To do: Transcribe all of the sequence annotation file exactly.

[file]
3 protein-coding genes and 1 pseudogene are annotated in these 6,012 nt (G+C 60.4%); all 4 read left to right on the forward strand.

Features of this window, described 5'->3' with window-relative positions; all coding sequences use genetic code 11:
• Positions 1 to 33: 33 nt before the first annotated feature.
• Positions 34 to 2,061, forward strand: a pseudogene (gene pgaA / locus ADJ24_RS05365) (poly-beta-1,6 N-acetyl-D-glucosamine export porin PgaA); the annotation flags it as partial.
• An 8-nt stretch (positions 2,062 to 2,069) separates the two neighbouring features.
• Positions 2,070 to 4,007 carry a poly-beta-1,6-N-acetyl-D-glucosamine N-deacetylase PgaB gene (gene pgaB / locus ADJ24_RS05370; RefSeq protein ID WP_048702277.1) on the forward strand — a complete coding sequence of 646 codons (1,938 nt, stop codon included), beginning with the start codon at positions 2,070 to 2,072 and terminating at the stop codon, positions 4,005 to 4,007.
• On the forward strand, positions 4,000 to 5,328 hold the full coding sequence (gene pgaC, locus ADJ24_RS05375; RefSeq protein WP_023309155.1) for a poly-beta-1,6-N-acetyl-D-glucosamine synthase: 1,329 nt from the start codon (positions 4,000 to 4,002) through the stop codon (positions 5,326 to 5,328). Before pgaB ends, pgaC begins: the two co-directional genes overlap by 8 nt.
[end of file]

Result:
3 protein-coding genes and 1 pseudogene are annotated in these 6,012 nt (G+C 60.4%); all 4 read left to right on the forward strand.

Features of this window, described 5'->3' with window-relative positions; all coding sequences use genetic code 11:
• Positions 1 to 33: 33 nt before the first annotated feature.
• Positions 34 to 2,061, forward strand: a pseudogene (gene pgaA / locus ADJ24_RS05365) (poly-beta-1,6 N-acetyl-D-glucosamine export porin PgaA); the annotation flags it as partial.
• An 8-nt stretch (positions 2,062 to 2,069) separates the two neighbouring features.
• Positions 2,070 to 4,007 carry a poly-beta-1,6-N-acetyl-D-glucosamine N-deacetylase PgaB gene (gene pgaB / locus ADJ24_RS05370; RefSeq protein ID WP_048702277.1) on the forward strand — a complete coding sequence of 646 codons (1,938 nt, stop codon included), beginning with the start codon at positions 2,070 to 2,072 and terminating at the stop codon, positions 4,005 to 4,007.
• On the forward strand, positions 4,000 to 5,328 hold the full coding sequence (gene pgaC, locus ADJ24_RS05375; RefSeq protein WP_023309155.1) for a poly-beta-1,6-N-acetyl-D-glucosamine synthase: 1,329 nt from the start codon (positions 4,000 to 4,002) through the stop codon (positions 5,326 to 5,328). Before pgaB ends, pgaC begins: the two co-directional genes overlap by 8 nt.